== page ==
Out of the 13 million interchangeable lens cameras, 9.7 million were SLRs. The report confirms that the amount is 8% lower than in 2014, as 10.5 million SLRs were shipped by camera makers during that period.
Perhaps the only good news is coming from the mirrorless segment. CIPA has confirmed that 3.3 million MILCs have been sold in 2015, which means that sales increased by 1.7% compared to the 3.2 million unit sold a year before.
Still, mirrorless camera sales continued to drop in Japan. Fewer than 650,000 units were shipped in this area, amounting to a decrease of approximately 10% year-over-year. However, shipments increased by 2.1% in Europe, by 10.8% in the Americas, and by 5.1% in other parts of Asia (except Japan).
The worst month of 2015 for all interchangeable lens cameras was January. Digital imaging companies sold only about 826,000 units during this month, following a YoY drop of 8.5%.
Interchangeable lenses also performed worse in 2015 than in 2014
The final category of the report consists of interchangeable lenses. CIPA revealed that companies shipped 5.5% fewer optics between January and December 2015 compared to the same period in 2014, meaning that sales have decreased about as much as the ones of interchangeable lens cameras.
The total amount of lenses sold in 2015 reached 21.6 million units, so the drop is not as big as the one in 2014 compared to 2013. Back in 2014, almost 23 million lenses were sold across the globe.
Getting back to 2015, data shows that 15.9 million units were designed for cameras sensors smaller than 35mm. Most of them were sold in Asia, as shipments topped 7.3 million, while in Europe and the Americas sales got past the 4 million mark in each region.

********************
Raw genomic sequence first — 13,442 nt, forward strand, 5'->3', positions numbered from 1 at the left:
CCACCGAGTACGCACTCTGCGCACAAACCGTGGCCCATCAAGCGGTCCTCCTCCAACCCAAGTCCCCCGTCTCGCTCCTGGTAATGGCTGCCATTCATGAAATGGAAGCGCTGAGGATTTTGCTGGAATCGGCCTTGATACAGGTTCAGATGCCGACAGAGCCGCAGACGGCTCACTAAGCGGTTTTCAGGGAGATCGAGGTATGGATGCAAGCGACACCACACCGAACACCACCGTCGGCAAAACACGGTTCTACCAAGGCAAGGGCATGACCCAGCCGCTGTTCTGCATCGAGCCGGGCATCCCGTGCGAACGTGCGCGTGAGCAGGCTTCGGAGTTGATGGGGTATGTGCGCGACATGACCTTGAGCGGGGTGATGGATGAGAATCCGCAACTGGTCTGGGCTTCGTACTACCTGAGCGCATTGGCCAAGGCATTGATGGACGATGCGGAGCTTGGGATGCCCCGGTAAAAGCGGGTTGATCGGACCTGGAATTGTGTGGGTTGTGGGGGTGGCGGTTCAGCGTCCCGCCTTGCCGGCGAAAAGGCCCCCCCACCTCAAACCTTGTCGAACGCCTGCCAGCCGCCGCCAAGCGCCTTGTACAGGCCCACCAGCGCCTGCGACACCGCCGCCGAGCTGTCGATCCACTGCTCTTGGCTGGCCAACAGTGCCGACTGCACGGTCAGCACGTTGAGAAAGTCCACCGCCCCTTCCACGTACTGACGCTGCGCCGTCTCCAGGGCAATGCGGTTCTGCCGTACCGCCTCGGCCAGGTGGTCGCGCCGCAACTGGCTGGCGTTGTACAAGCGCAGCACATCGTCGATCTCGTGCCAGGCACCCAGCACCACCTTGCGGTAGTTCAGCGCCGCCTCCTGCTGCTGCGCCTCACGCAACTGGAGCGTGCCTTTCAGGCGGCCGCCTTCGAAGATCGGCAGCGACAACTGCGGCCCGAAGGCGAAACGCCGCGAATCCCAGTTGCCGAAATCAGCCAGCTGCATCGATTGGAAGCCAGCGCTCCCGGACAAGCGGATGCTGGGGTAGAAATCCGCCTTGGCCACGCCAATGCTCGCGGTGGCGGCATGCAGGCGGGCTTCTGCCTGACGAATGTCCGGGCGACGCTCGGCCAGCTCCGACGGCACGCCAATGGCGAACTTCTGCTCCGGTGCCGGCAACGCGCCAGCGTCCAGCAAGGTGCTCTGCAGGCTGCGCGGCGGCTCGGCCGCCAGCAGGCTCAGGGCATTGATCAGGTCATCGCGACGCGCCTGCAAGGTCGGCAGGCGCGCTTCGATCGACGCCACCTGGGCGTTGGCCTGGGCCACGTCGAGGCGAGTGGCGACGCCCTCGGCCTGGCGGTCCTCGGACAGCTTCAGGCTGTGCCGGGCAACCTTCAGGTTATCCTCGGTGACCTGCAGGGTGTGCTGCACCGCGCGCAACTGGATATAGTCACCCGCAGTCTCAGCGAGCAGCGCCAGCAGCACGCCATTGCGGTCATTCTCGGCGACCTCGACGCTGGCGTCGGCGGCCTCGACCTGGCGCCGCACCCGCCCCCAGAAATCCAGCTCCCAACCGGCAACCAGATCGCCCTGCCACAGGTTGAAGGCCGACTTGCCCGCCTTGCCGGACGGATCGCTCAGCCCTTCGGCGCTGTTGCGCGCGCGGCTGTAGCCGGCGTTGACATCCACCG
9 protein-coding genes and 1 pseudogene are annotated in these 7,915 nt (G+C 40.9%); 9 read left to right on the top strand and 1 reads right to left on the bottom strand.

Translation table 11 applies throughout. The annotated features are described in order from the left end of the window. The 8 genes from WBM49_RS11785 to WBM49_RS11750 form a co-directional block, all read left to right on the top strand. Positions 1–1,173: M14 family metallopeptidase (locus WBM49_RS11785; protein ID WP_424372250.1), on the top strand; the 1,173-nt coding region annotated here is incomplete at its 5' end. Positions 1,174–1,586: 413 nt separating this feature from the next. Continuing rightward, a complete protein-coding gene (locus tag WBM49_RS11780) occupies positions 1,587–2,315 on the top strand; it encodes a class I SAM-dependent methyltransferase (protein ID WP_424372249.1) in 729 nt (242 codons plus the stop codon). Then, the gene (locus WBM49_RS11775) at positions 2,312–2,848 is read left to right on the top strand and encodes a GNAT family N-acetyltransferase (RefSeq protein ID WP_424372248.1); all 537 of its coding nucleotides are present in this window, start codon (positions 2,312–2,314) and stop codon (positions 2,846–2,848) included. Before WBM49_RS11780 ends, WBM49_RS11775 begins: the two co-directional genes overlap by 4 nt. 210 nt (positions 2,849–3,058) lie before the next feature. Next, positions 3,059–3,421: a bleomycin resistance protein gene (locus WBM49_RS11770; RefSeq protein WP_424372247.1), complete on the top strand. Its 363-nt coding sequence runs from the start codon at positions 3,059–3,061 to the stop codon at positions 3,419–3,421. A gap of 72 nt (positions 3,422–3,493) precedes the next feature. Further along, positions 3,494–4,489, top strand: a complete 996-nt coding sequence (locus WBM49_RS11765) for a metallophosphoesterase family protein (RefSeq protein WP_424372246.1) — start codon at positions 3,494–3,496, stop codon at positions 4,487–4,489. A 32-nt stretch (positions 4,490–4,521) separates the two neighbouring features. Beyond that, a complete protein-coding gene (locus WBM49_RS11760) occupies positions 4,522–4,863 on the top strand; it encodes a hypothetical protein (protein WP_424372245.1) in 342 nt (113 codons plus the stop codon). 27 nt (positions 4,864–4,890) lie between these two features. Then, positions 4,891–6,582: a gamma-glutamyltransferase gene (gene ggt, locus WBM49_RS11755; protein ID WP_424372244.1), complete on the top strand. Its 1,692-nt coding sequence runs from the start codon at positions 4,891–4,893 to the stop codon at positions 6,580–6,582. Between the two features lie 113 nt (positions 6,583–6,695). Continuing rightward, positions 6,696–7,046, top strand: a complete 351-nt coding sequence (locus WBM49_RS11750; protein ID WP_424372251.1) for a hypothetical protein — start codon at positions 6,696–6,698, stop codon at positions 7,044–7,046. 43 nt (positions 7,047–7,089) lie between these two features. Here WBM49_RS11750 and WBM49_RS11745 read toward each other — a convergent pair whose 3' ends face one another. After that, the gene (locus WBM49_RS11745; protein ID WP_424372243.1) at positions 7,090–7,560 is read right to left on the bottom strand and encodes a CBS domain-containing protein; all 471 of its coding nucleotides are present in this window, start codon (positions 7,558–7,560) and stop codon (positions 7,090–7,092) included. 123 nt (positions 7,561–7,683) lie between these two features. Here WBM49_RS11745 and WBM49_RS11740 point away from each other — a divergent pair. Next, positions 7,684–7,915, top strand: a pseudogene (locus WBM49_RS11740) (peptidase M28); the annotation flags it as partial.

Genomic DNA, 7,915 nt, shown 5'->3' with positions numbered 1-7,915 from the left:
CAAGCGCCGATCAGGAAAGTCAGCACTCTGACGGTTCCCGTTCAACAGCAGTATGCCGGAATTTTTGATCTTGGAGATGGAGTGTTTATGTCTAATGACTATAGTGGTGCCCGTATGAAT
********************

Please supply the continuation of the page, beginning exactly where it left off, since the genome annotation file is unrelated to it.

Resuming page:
Some positive signs are coming from lenses developed for the full-frame format. In Japan, Europe, and the Americas shipments have increased by 7.4%, 2.2%, and 0.9%, respectively. Moreover, sales grew in other areas except Asia, Europe, and the Americas by an impressive 32%.
Unfortunately, it was not enough, as overall shipments reached only 5.6 million units, meaning that they dropped by 3.2% in 2015 vs. 2014.
It's been a major week for Nikon declarations at CES 2016 in Las Vegas, with dispatches of the Nikon D500, Nikon D5, and new SB-5000 Speedlight. The new D500 is a camera that numerous individuals have been sitting tight quite a while for — a successor to the Nikon D300/D300s and a genuine lead for the Nikon DX line of APS-C cameras. The D500 packs in huge numbers of the same new, cutting edge highlights as the Nikon D5 that was likewise simply declared, including a splendid new self-adjust framework, EXPEED 5 picture preparing, and a ton more.
With the Nikon D500 now official, I am greatly eager to say I had the benefit of shooting with the D500 to make pictures for its dispatch. I've needed to hold this venture under wraps since August, yet now that the camera has been reported, I can at last share my musings on this new DX leader DSLR.
I'm a music picture taker. In the event that it rocks, I can shoot it. Unrecorded music photography, youth way of life and band/superstar pictures are my exchange. My pictures have showed up in distributions such as Rolling Stone, Q Magazine, and SPIN, and my customers incorporate brands like iHeartRadio, Red Bull, and Live Nation. Still, for me, as a long lasting Nikon shooter, taking a shot at the battle for a lead DSLR has been a blessing from heaven for me as a picture taker. The way that Nikon has never highlighted a music picture taker and that I was the first made this task much more uncommon for me.
In ahead of schedule August of 2015, I got an email with the basic title, "Conceivable task offer." After a non-revelation assention and months of arranging later, in right on time November of 2015 I got a model that surpassed anything that the talk plant had sought after: the hotly anticipated successor to the Nikon D300's throne.